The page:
What is better, a full length in-shoe wedge or only a heel wedge?

Dr. Mehmet Oz, MD
Cardiology (Cardiovascular Disease)
Scientists are comparing full-length in-shoe wedges and heel wedges to understand which type provides the most symptom relief for osteoarthritis symptoms. Wedges are shoe inserts that redistribute weight. The resulting shift can help reduce pain if you have osteoarthritis in the knees or other parts of the lower extremities. More research needs to be compiled before we know whether one works better than the other.
In-shoe inserts can correct knee adduction, movement of the knee while you walk, and act as a shock absorber to take some stress off the damaged knee. Since the heel is in contact with the ground for just 30% to 40% of each step, a full length in-shoe lateral wedge may be more effective than a heel wedge because it supports the entire foot, rather than just the heal.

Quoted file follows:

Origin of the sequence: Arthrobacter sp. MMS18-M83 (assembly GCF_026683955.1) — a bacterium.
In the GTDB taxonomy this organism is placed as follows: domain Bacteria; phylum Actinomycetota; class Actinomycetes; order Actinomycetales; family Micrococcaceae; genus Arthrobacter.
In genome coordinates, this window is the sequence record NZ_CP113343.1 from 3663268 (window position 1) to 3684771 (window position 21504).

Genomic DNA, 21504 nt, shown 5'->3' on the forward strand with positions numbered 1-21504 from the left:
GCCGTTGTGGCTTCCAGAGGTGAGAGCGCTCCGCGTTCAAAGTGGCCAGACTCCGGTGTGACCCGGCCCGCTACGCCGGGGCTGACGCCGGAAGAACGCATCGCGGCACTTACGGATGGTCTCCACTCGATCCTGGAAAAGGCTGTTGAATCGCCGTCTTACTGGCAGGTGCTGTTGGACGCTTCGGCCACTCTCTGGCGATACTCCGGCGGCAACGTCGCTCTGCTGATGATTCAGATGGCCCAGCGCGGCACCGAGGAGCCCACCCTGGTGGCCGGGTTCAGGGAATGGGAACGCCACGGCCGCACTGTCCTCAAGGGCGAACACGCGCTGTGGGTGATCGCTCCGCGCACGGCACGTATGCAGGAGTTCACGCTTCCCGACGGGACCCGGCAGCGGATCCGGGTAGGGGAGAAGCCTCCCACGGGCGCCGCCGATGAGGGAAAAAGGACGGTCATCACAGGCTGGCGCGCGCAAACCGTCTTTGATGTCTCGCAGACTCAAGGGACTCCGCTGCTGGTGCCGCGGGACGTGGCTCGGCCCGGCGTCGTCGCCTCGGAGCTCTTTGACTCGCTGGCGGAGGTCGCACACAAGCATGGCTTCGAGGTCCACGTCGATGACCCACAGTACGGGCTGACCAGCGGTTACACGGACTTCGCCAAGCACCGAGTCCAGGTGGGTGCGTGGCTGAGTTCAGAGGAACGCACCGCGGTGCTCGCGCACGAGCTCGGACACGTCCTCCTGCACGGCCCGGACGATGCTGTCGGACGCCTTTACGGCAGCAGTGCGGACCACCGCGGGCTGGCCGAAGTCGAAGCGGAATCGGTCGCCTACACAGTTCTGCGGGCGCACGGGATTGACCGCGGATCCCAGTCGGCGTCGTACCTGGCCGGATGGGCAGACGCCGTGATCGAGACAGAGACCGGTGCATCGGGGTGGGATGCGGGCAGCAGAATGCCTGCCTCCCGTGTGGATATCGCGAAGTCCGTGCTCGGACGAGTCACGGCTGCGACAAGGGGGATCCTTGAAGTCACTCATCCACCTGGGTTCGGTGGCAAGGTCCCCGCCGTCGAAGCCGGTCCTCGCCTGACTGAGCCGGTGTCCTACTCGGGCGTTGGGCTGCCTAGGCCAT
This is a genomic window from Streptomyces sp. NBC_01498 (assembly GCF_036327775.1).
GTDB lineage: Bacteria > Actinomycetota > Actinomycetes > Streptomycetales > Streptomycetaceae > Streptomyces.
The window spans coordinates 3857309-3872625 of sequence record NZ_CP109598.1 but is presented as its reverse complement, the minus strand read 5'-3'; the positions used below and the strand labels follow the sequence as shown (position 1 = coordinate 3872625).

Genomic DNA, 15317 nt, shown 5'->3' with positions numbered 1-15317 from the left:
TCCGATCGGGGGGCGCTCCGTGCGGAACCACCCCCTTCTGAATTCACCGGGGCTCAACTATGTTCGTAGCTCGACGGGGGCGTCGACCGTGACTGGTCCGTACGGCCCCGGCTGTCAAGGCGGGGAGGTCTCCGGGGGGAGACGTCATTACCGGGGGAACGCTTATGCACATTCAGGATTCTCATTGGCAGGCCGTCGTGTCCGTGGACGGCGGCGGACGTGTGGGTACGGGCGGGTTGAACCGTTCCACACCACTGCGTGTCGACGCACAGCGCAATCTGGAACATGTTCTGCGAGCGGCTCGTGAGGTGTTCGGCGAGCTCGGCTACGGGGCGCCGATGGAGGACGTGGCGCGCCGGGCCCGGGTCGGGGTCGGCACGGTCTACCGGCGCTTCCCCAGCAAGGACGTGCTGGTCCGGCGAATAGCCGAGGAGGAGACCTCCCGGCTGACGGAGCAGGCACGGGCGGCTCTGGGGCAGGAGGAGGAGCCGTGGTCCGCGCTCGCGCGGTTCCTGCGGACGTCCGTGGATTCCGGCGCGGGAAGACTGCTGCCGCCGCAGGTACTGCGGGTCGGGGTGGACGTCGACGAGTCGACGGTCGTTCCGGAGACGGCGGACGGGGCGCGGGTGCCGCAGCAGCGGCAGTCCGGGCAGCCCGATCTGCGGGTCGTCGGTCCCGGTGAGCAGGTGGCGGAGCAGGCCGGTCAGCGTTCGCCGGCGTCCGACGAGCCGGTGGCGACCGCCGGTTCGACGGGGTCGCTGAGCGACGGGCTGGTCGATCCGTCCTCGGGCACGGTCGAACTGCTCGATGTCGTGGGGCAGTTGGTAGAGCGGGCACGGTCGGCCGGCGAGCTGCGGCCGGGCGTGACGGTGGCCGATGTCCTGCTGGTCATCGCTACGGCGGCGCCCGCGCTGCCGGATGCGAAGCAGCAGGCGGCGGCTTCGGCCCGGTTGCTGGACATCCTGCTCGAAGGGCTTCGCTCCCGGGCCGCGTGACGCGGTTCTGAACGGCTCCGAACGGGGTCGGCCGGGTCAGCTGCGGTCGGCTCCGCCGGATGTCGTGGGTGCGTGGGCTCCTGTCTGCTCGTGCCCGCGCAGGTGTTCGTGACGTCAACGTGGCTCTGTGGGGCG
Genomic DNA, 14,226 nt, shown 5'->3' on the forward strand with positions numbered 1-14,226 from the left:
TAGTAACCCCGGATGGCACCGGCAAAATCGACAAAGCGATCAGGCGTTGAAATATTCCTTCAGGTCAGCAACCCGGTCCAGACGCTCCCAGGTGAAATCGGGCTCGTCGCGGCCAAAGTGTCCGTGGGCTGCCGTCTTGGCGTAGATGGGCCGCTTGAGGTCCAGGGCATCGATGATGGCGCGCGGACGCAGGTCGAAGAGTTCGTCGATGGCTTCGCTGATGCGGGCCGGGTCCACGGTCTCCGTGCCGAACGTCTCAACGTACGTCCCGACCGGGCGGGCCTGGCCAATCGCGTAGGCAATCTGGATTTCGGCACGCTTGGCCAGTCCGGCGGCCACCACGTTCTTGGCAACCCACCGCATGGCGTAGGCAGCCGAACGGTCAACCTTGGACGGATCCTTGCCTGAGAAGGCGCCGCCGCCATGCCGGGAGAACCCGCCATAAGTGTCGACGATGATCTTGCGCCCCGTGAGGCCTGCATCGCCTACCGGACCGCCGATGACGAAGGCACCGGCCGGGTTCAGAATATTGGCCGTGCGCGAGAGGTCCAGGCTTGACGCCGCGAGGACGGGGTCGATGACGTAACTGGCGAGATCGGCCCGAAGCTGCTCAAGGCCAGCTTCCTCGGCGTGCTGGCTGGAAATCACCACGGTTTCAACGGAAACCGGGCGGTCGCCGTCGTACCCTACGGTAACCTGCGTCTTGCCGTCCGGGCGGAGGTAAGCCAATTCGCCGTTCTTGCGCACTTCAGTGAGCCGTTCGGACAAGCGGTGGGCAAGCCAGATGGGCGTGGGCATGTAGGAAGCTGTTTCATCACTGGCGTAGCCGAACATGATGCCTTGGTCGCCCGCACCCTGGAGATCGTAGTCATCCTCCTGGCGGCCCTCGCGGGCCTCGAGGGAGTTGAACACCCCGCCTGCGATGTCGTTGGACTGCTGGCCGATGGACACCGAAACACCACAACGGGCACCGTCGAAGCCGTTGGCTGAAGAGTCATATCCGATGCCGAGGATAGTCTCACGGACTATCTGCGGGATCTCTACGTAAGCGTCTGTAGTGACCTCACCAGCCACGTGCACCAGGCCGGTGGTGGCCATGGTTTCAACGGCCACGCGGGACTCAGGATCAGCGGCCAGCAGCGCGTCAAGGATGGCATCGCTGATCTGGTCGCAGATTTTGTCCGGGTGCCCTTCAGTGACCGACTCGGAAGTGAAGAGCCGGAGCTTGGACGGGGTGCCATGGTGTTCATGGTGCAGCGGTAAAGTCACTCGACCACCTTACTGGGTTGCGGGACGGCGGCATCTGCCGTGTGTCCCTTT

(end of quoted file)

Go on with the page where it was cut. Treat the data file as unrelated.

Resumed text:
Evidence that full-length wedge-shaped insoles and heel wedges slow the progression of osteoarthritis of the knee is mixed. Some studies find that they reduce pain and stiffness, and enable people to cut down on pain medication. Other studies find they provide limited, if any, benefit. A doctor should be consulted before using either full-length wedge-shaped insoles or heel wedges.

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Important: This content reflects information from various individuals and organizations and may offer alternative or opposing points of view. It should not be used for medical advice, diagnosis or treatment. As always, you should consult with your healthcare provider about your specific health needs.